To mitigate impacts from the construction of the InterCounty Connector, McCormick Taylor identified stream restoration opportunities along portions of Paint Branch and Little Paint Branch.



The PB-85 site provided opportunities to improve floodplain reconnection, reduce channel boundary erosion, improve instream habitat for resident and anadromous fish and other aquatic species, provide flood attenuation, and enhance and reforest over ten acres of riparian area along portions of Paint Branch and Little Paint Branch tributaries. The improvements could potentially recover ecological and geomorphic conditions, not only at the site, but also for miles of channel downstream by reducing suspended sediment loads and reducing peak discharges that can erode downstream channel boundaries.


The project incorporated stream, floodplain, and wetland restoration efforts along Paint Branch extending from MD 193 (University Boulevard) upstream approximately 4,180 feet.

pb 85


To achieve these goals, the proposed design strategy focused on two basic concepts:


1. Strategically provide instream improvements through isolated structure placement and channel enhancements to reduce erosion and improve aquatic habitat.


2. Breach existing agricultural berms along Paint Branch and Little Paint Branch on the BARC property, allowing floodwaters currently contained and directed quickly downstream to disperse, depositing suspended sediment throughout the adjacent floodplain.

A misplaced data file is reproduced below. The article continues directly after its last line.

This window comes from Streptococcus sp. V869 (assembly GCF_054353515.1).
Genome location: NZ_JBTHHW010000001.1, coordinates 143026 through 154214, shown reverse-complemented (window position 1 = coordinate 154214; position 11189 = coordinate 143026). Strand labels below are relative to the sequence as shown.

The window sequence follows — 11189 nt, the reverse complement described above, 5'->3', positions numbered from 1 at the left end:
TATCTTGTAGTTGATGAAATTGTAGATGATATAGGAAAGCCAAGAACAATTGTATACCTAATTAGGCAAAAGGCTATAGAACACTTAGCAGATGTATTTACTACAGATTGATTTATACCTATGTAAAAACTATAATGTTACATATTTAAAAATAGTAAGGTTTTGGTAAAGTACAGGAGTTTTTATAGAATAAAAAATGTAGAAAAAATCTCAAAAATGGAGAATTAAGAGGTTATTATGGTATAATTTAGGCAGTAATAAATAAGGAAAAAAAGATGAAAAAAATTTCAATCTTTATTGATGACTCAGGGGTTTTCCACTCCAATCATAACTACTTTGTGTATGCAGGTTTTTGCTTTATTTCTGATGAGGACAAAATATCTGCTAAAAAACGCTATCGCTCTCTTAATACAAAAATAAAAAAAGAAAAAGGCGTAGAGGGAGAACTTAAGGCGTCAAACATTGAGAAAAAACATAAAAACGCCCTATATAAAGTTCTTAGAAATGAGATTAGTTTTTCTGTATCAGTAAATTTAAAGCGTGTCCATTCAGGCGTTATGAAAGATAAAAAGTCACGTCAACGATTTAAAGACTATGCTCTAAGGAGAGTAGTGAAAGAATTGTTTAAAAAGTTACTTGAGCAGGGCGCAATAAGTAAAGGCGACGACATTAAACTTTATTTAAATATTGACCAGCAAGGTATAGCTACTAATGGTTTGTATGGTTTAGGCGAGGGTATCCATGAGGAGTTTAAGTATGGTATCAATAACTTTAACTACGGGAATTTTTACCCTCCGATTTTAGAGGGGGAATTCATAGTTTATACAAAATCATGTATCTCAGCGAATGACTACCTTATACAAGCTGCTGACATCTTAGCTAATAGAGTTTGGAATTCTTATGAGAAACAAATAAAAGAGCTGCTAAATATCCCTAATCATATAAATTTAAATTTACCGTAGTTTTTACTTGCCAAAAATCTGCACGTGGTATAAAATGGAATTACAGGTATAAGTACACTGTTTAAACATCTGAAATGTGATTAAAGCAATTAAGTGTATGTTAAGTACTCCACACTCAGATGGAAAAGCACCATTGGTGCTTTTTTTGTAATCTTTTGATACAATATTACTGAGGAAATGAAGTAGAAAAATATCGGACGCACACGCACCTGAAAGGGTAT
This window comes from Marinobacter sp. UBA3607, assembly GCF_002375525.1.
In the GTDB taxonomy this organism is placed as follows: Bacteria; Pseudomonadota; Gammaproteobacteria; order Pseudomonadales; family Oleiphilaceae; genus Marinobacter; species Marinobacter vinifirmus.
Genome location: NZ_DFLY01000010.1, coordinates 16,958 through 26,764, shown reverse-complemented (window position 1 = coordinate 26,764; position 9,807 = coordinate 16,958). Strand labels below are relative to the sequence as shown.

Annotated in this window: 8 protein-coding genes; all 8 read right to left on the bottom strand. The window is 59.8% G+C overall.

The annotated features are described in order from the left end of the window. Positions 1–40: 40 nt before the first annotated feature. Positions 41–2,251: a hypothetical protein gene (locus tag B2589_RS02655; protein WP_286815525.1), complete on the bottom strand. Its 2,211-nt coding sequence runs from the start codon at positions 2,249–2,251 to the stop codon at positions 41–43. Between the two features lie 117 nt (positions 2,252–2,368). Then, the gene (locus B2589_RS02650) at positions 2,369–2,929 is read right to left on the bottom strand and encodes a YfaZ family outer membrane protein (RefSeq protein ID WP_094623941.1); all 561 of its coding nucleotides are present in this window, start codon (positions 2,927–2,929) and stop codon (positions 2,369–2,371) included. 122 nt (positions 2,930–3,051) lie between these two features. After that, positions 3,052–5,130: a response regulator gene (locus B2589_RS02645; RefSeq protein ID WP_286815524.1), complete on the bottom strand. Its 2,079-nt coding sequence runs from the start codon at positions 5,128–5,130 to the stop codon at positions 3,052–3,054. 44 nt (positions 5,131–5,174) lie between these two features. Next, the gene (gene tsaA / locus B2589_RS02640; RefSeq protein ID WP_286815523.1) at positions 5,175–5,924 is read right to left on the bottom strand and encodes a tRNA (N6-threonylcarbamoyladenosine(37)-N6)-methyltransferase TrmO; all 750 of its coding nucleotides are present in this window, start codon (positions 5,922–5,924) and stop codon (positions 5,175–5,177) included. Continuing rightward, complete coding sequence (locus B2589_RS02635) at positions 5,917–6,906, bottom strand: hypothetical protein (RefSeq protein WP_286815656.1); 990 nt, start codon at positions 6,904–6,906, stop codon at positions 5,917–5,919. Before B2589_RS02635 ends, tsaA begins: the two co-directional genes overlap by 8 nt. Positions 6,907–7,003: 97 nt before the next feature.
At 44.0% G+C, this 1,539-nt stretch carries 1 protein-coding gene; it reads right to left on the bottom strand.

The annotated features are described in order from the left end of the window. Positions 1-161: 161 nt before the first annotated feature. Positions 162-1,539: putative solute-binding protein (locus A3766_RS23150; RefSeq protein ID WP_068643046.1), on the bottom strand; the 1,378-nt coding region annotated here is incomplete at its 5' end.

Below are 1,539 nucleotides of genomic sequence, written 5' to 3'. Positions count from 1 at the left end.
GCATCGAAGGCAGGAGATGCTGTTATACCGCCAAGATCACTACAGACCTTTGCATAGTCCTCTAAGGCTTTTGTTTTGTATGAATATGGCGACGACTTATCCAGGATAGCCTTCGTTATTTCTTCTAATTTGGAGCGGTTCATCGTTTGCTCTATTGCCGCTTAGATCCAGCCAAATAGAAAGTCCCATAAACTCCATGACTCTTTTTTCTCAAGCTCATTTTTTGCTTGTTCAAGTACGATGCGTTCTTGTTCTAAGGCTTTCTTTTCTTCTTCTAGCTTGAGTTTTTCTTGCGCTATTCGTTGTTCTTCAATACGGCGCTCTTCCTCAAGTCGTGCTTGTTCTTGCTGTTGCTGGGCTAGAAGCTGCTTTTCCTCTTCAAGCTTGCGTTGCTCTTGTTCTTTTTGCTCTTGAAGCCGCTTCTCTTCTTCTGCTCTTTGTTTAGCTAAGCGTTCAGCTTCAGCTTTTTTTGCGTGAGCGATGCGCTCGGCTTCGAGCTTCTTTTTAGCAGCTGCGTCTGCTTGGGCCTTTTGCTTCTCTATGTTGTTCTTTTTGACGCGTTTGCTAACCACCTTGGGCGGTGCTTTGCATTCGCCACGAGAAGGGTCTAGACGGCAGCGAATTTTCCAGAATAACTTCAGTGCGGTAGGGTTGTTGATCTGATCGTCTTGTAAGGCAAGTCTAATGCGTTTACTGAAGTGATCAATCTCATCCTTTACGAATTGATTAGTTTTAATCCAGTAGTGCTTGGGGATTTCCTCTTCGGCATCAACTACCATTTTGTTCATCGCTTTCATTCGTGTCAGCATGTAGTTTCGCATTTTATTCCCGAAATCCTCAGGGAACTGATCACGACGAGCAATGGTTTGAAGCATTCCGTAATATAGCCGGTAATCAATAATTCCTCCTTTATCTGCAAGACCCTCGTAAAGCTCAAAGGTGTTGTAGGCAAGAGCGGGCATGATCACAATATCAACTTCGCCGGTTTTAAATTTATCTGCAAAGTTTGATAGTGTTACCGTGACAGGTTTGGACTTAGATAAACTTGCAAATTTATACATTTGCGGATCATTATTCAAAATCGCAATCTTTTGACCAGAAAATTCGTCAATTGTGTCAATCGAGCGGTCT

pb 85 wetlandcell flooding apr2014
pb 85 paintbranch breach concreteblocks oct2013

Specific design items used to complete the effort include:  

  • Designing proposed berms to protect existing property owners from additional flooding
  • Designing the berm breach and protection treatment to maximize stability, and transport of suspended sediment, nutrients, and water into the floodplain
  • Iterative use of a suspended sediment model to predict sediment advection and dispersion patterns within the floodplain cells to promote sustainability and maximize function of the floodplain.

Based on the proposed design, it is predicted that approximately 425 tons of suspended sediment will be removed from the sites annually, creating a large TMDL credit.

The design strategy was implemented after a detailed site assessment including:

  • Natural resource inventory
  • Wetland/waterways delineation
  • Forest assessment and delineation
  • Surface and subsurface hydrologic studies (groundwater wells and water budgeting)
  • Detailed hydraulics analysis (1- and 2-D modeling)
  • Geotechnical evaluation of existing soils and berms
  • Wetland riparian and instream habitat evaluation
  • Detailed geomorphic evaluations
pb 85 construction photo 8x10
pb 85 wetlandcell2 oct2014


Project construction was completed in the Spring of 2014. Storm events between the 1.5- and 25-year storm events access the breeches and are stored within the berms. Monitoring has shown storage in the floodplain wetlands of up to 1% of the total annual sediment load of Little Paint Branch and up to 13% of Paint Branch, for tremendous water quality improvements. Up to 25% of the storm flows between the 1.5- and 25-year events are stored within the cells for up to four days, protecting the downstream channel from erosion and increasing the resiliency of downstream infrastructure and aquatic resources. The project is meeting its intent of reducing the resiliency to storm flows, flood damage, water quality degradation, sustainable floodplain wetland habitat creation, and reduced sedimentation to Paint Branch and the Chesapeake Bay.


2015 MdQI Green/Sustainability/Environmental Award of Excellence

2015 ACEC/MD Engineering Excellence Award

2015 FHWA Environmental Excellence Award